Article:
||5R21CA131603-02 Interpret this number
||University Of Rochester
||A New Class of Mechanistic Risk Prediction Models for Cancer Treatment Outcomes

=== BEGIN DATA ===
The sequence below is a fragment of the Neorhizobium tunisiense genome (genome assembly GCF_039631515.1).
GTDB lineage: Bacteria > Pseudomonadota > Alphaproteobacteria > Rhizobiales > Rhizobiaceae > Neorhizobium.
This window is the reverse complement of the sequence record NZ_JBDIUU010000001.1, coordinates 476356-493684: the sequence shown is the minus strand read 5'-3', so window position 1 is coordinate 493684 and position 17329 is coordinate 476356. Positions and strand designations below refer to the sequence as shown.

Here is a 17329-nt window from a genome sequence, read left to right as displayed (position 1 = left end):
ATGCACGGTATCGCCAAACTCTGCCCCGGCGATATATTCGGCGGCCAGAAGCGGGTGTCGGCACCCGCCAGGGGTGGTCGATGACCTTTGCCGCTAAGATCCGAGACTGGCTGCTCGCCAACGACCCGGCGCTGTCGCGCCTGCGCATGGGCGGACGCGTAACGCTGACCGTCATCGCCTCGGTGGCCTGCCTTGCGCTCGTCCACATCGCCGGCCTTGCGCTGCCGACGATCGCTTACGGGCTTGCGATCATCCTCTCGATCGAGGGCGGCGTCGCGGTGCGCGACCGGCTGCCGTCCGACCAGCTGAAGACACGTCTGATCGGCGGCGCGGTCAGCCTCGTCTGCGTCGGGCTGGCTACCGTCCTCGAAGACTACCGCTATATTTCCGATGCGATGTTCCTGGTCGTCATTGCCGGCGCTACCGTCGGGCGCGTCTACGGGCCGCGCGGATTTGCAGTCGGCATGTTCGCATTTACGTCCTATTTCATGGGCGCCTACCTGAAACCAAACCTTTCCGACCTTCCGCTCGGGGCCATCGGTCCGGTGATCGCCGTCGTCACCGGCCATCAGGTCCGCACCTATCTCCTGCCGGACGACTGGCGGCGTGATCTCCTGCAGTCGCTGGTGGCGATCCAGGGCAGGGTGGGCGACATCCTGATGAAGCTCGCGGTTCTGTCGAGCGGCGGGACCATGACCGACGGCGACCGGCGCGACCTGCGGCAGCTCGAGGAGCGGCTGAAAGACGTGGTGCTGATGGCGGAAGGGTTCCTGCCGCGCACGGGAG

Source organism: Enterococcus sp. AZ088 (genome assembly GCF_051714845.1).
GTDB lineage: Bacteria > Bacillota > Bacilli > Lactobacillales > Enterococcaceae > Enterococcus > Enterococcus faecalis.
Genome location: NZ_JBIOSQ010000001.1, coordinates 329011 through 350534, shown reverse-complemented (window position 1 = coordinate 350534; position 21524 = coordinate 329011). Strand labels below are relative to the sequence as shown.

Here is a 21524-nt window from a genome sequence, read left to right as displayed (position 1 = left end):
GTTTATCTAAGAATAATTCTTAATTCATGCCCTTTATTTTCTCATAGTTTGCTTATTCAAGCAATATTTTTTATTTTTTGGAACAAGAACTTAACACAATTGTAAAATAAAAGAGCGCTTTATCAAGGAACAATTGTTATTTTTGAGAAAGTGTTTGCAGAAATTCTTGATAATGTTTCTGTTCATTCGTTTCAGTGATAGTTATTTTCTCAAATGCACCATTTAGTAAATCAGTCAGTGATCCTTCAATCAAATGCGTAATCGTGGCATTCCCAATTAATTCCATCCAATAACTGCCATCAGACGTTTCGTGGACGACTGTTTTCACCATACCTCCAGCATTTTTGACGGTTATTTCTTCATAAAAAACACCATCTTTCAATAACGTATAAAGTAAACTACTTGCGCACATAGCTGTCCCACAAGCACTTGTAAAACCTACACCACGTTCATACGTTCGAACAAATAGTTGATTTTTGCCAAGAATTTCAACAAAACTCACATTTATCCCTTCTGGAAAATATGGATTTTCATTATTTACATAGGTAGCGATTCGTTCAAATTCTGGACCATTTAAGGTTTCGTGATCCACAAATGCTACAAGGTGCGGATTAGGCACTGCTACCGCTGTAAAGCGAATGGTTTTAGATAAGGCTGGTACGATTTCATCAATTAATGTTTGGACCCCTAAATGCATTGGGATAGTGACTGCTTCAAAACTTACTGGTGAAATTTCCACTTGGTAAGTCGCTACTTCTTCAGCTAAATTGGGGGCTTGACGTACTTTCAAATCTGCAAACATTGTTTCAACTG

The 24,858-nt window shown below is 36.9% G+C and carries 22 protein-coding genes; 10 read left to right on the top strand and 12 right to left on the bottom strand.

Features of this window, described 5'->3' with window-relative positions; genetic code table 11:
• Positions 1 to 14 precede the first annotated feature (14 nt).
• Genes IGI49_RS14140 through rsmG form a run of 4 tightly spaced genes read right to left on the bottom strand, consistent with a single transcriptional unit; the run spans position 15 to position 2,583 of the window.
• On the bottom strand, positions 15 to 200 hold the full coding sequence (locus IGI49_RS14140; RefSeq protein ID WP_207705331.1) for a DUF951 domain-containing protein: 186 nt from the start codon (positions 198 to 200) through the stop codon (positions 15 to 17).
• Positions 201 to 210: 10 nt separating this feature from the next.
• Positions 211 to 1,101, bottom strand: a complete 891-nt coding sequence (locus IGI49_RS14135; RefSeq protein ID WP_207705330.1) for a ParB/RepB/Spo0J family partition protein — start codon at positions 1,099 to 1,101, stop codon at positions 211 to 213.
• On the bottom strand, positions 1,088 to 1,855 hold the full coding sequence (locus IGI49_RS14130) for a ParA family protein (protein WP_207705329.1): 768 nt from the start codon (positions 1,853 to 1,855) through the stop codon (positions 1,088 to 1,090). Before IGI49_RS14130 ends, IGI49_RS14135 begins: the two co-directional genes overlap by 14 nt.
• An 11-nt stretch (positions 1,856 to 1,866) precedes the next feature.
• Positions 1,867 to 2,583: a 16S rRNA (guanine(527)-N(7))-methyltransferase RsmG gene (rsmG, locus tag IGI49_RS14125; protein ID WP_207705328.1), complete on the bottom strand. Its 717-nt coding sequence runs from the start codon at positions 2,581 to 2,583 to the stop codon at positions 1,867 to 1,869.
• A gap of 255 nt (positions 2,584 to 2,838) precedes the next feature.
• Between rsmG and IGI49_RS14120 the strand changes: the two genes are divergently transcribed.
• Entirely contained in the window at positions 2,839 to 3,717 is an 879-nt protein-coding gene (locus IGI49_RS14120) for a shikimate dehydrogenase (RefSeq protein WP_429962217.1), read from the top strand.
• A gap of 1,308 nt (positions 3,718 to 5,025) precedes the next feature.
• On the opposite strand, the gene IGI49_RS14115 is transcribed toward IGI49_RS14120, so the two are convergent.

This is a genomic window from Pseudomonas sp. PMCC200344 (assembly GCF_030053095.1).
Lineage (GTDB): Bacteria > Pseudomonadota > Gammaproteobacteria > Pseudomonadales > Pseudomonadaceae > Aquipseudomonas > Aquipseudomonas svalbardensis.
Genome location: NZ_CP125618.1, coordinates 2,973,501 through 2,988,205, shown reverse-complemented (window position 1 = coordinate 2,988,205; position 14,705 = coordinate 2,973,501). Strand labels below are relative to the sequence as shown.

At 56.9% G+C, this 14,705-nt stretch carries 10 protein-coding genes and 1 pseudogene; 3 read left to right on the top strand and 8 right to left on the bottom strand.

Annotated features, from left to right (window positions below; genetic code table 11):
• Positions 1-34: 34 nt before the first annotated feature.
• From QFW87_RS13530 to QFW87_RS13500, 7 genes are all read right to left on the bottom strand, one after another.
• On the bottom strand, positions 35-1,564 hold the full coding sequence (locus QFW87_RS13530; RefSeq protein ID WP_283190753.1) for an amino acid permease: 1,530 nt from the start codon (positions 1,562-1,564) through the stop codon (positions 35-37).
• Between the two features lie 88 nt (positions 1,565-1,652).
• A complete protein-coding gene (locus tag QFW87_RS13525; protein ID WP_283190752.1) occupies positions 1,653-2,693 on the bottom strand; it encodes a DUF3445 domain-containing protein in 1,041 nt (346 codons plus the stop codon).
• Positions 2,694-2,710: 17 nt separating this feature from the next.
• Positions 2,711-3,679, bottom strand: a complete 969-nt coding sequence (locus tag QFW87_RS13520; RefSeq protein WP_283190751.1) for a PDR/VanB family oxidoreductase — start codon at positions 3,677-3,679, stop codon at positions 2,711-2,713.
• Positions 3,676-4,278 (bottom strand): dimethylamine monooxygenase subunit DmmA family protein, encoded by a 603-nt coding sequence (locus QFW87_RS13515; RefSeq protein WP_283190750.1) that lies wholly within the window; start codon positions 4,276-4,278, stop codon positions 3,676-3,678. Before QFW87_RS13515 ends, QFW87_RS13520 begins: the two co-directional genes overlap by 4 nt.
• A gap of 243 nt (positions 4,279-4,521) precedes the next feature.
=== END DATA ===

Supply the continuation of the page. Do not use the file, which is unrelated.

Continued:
DESCRIPTION (provided by applicant): The general objective of this study is to develop a statistical framework to lay a foundation for building an intelligent clinical support system with predictions of potential outcomes under different scenarios of prostate cancer treatment. In this proposal, combining statistical methods with cancer treatment mechanism, we propose to develop a new class of statistical regression models for predicting the probability and the timing of tumor recurrence by effectively taking account of information on treatment characteristics and post-treatment individual biomarkers. The new model is derived from an iterated cell birth and death process, mimicking the biological mechanism of tumor cells after treatments, and thereby invokes biological considerations in statistical model building and treatment outcome prediction. Statistically speaking, the new model allows for both proportional and non-proportional hazards structures, incorporates a cure rate, and accommodates non-homogeneous treatment effects on short-term cancer recurrence prevention and long-term biochemical disease-free survival. The proposed model extends the cure rate models by allowing for a more general dependence on individual covariates, and it is of semiparametric nature: the nonparametric component involves the cancer progression time distribution and the parametric component involves treatment characteristics, post-treatment biomarkers, and other significant covariates. We propose nonparametric smoothing techniques for estimation of the progression time distribution, and likelihood and Bayesian methods for parametric estimation. The methodology will be applied to clinical follow-up data of prostate cancer patients amassed at The University of Rochester Medical Center. The novelty of this project is that the new model is essentially based on biological mechanism of tumor response to treatment and utilizes strength of statistical modeling techniques for risk prediction. In this R21 application, we aim to develop the new model using statistical techniques, and if successful, an R01 proposal will be submitted in the future to fully develop the prediction model with application to construct and validate a prediction computer support system to assist physicians in making informed clinical decisions for adaptive cancer treatment strategies. Motivated by stochastic modeling of post-treatment tumor development, the project proposes to develop a new class of statistical regression models for predicting the time- dependent risk of prostate cancer recurrence.